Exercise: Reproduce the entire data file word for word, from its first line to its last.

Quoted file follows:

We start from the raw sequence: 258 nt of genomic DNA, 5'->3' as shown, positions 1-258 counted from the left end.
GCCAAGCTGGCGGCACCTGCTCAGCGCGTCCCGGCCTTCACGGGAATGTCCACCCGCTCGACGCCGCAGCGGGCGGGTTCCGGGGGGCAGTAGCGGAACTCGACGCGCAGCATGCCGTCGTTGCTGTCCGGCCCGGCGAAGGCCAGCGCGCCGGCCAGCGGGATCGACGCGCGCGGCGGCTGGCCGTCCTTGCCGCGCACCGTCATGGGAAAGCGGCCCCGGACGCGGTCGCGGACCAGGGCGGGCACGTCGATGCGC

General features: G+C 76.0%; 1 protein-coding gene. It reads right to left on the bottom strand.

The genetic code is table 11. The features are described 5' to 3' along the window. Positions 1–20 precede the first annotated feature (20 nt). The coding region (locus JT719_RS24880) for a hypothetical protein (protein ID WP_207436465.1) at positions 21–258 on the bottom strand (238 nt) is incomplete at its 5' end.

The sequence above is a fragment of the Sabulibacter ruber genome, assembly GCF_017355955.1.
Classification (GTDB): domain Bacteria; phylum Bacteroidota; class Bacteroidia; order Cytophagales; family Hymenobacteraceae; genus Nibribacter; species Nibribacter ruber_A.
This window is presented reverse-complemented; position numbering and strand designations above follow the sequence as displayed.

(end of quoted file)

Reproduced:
We start from the raw sequence: 258 nt of genomic DNA, 5'->3' as shown, positions 1-258 counted from the left end.
GCCAAGCTGGCGGCACCTGCTCAGCGCGTCCCGGCCTTCACGGGAATGTCCACCCGCTCGACGCCGCAGCGGGCGGGTTCCGGGGGGCAGTAGCGGAACTCGACGCGCAGCATGCCGTCGTTGCTGTCCGGCCCGGCGAAGGCCAGCGCGCCGGCCAGCGGGATCGACGCGCGCGGCGGCTGGCCGTCCTTGCCGCGCACCGTCATGGGAAAGCGGCCCCGGACGCGGTCGCGGACCAGGGCGGGCACGTCGATGCGC

General features: G+C 76.0%; 1 protein-coding gene. It reads right to left on the bottom strand.

The genetic code is table 11. The features are described 5' to 3' along the window. Positions 1–20 precede the first annotated feature (20 nt). The coding region (locus JT719_RS24880) for a hypothetical protein (protein ID WP_207436465.1) at positions 21–258 on the bottom strand (238 nt) is incomplete at its 5' end.

The sequence above is a fragment of the Sabulibacter ruber genome, assembly GCF_017355955.1.
Classification (GTDB): domain Bacteria; phylum Bacteroidota; class Bacteroidia; order Cytophagales; family Hymenobacteraceae; genus Nibribacter; species Nibribacter ruber_A.
This window is presented reverse-complemented; position numbering and strand designations above follow the sequence as displayed.